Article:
I thought of that book a lot today, as we went to the PYO apple orchard (I had to go to the farm anyway, to return the crates in which I brought home all of the peaches).



We picked a bushel - which is about 40 lbs, and when we got home, we canned - Deus Ex Machina and I together. It was a rare and wonderful day (usually I'm canning by myself).



In the end, we (mostly Deus Ex Machina) canned 15 quart jars of applesauce.

I made two apple pies, and Precious helped me make a turnover.



We still have a few smaller apples for eating ... or perhaps for adding to the wild apples we will be harvesting for hard cider. While we were out, we also stopped at the brewing supply shop and picked up a wine yeast, and expect to get a batch of hard cider in the fermenting bucket - hopefully this week.

There is still a lot of harvesting to do, but apples are the last crop for us here. When we start picking apples, we know it's fall - it's truly fall, like when we start making maple syrup, it's really spring.

It's fall, and it's already chilly enough, especially at night, for jackets and wool socks. Winter is fast approaching, and like the old childhood hide-n-seek chant, I hear her calling, Ready or not, here I come!


********************


And speaking of "harvesting", my friend Lisa Marie, came over a couple of weeks ago.

Lisa Marie is a former, long-time vegetarian. Some of the same concerns about food security, food safety and nutrition that motivated my own transition to a local diet, prompted her to consider her own diet. In an attempt to gain control over her food, she has reevaluated her non-meat eating stance. She talks a lot about the kinds of things her family has and is doing on her podcast "Sweet Peas", which include sourcing her food locally and attempting to garden - something she never, ever, thought she'd be doing.

In addition, since she decided that she was, indeed, going to eat meat, she figured she should know more than just animals are where meat comes from. She wanted to learn more about the process of how the animal becomes the meat. She asked us to help.

So, a couple of weeks ago, she came to our house to learn how to harvest rabbits. She recorded the experience on her podcast.

I think she did a really amazing job - both on the podcast, and on the learning of what, has become for most of us in modern America, a rather alien skill. As a society, we've moved so far away from our food that most of us don't even have any idea what it is we're putting into our bodies.

After that day at my house, Lisa Marie knows one thing - it's not easy being so close to one's food, but the fact is if we're going to eat, something has to die (as Deus Ex Machina says, everything eats, and everything gets eaten), and to not acknowledge that fact is either grossly naive or incredibly cowardly.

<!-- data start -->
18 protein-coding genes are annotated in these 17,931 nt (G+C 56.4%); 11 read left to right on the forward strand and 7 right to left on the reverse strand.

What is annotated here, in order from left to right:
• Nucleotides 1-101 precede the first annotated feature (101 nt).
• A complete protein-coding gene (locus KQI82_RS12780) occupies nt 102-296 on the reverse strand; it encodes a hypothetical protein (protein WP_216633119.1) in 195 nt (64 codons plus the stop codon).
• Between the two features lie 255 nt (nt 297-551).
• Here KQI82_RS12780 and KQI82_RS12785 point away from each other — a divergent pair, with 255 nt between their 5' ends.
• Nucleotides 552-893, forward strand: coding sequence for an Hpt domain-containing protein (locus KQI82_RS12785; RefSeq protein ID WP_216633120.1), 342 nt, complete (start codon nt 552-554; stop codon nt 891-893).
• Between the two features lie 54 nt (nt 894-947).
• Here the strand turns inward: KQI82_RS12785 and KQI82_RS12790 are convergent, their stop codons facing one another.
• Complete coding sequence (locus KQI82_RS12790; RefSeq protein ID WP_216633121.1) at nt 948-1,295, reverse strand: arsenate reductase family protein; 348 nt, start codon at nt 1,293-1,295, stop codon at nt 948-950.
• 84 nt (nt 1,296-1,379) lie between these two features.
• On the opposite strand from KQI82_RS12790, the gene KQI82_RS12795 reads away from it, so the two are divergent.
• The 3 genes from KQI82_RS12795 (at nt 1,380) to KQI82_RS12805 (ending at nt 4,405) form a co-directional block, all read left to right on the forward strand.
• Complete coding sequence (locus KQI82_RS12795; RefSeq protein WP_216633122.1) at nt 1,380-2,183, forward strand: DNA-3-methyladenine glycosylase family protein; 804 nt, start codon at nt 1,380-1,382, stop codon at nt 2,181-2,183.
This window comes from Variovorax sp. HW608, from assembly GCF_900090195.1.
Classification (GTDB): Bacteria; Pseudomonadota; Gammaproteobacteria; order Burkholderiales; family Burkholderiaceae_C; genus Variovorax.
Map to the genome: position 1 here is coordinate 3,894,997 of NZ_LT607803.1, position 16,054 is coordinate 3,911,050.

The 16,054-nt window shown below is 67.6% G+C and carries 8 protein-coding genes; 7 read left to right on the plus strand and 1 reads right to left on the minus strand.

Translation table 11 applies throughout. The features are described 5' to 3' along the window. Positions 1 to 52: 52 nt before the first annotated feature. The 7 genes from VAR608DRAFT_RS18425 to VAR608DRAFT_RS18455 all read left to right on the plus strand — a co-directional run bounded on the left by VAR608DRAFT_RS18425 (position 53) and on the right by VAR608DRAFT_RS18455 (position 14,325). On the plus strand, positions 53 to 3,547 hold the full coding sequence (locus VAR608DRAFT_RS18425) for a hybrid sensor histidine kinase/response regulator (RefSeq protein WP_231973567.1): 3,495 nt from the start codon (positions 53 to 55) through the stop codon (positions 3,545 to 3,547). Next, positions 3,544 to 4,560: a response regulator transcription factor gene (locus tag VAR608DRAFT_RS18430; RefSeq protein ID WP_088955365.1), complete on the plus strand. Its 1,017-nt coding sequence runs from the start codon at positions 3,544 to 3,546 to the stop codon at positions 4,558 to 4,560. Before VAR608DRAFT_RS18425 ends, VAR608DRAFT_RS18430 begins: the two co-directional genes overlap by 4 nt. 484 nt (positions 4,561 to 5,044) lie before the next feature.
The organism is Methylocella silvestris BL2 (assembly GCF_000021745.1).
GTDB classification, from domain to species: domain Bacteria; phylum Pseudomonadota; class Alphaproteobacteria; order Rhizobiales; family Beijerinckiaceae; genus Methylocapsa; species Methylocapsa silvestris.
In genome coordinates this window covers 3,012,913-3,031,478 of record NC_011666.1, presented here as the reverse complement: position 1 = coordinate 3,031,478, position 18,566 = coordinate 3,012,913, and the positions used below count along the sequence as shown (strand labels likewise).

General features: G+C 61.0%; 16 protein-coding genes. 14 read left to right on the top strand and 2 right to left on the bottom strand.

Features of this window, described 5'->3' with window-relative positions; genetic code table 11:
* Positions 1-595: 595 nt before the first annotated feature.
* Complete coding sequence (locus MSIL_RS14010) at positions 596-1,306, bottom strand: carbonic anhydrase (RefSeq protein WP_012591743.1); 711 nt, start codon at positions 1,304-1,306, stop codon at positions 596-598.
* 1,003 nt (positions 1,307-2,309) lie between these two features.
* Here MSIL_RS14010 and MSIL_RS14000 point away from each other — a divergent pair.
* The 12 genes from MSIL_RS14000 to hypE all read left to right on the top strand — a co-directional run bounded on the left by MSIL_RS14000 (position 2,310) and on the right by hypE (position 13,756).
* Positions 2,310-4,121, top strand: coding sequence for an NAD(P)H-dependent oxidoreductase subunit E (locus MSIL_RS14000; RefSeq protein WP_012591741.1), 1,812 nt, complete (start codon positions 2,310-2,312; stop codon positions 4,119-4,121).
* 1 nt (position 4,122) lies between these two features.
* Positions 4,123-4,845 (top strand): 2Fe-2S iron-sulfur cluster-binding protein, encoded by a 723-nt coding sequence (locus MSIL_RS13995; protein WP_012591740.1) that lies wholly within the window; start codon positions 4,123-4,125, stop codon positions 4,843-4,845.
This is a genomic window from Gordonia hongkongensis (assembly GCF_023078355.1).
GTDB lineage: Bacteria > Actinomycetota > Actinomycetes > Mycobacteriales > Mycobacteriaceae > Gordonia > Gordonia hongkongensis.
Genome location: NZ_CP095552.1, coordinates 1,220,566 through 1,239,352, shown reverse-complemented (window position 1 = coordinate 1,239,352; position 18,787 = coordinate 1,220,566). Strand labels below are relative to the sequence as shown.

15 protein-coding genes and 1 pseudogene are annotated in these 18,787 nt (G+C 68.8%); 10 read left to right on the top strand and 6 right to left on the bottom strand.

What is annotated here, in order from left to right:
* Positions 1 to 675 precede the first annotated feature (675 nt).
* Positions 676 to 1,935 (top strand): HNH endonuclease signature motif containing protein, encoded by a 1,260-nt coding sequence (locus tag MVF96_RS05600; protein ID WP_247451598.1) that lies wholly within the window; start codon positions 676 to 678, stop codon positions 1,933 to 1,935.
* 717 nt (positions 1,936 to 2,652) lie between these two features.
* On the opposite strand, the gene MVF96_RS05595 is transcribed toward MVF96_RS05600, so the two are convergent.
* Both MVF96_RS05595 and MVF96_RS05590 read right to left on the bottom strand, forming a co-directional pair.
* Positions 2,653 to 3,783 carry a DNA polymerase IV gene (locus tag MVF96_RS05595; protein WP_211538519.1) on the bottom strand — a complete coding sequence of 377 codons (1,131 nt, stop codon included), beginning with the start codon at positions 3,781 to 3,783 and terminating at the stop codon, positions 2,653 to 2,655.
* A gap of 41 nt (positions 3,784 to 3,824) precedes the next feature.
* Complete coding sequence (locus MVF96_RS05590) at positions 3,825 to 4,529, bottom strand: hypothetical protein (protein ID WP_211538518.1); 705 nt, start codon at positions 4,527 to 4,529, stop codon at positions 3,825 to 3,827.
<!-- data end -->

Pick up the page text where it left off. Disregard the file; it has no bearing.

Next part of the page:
My brave, brave friend, Lisa Marie, is neither, and when she decides to cook the rabbit she took home, I'm sure she'll think much differently about the meal.

Thursday, September 8, 2011

Calling All Writers

John Michael Greer, author of the blog, The Archdruid Report, and several very informative and very important books, is hosting a fiction writing contest.

For more information, check out his latest blog post.

And, yes, I will be jumping right on the wagon and writing my own post-peak oil story ;). The quesiton is, can I keep it between 2500 and 7500 words ...?

Eatin' Good

It's been a really long time since I talked about our local foods diet. I guess it's become so ingrained in just our that's-what-we-do life that it doesn't seem terribly interesting or noteworthy anymore. Perhaps it's neither of those things, but I'm going to talk about it anyway.

Because I can remember, not so very long ago, when I had to actually plan, and sometimes go out of my way, to have an all local dinner. Recently, as I was chopping stuff and frying stuff and stewing stuff for dinner, I realized, the meal I was preparing (and of which I didn't get any pictures) was local - all local - without really trying or going out of my way. It was just stuff I had on my counter, in my garden, in my cabinet, in my fridge, and in my freezer - all of which was sourced from local farmers and produced within 100 miles (or so) of where I live.

The most remarkable part of that revelation, though, was that what I was cooking was just part of our (now) usual, every day, fare.

The meal started with dried beans from this farm. I boiled them (because I didn't think to pre-soak them), and then, turned the heat down and just let them simmer. I wasn't sure what I wanted to do with them, but before I could do anything, I had to cook them. And so, that's where I started.

Looking around in the freezer, I found a jar of tomato sauce from last year's tomaotes, and I put it on the counter to thaw. It was a cool-ish, rainy day, and something soup-like seemed fitting.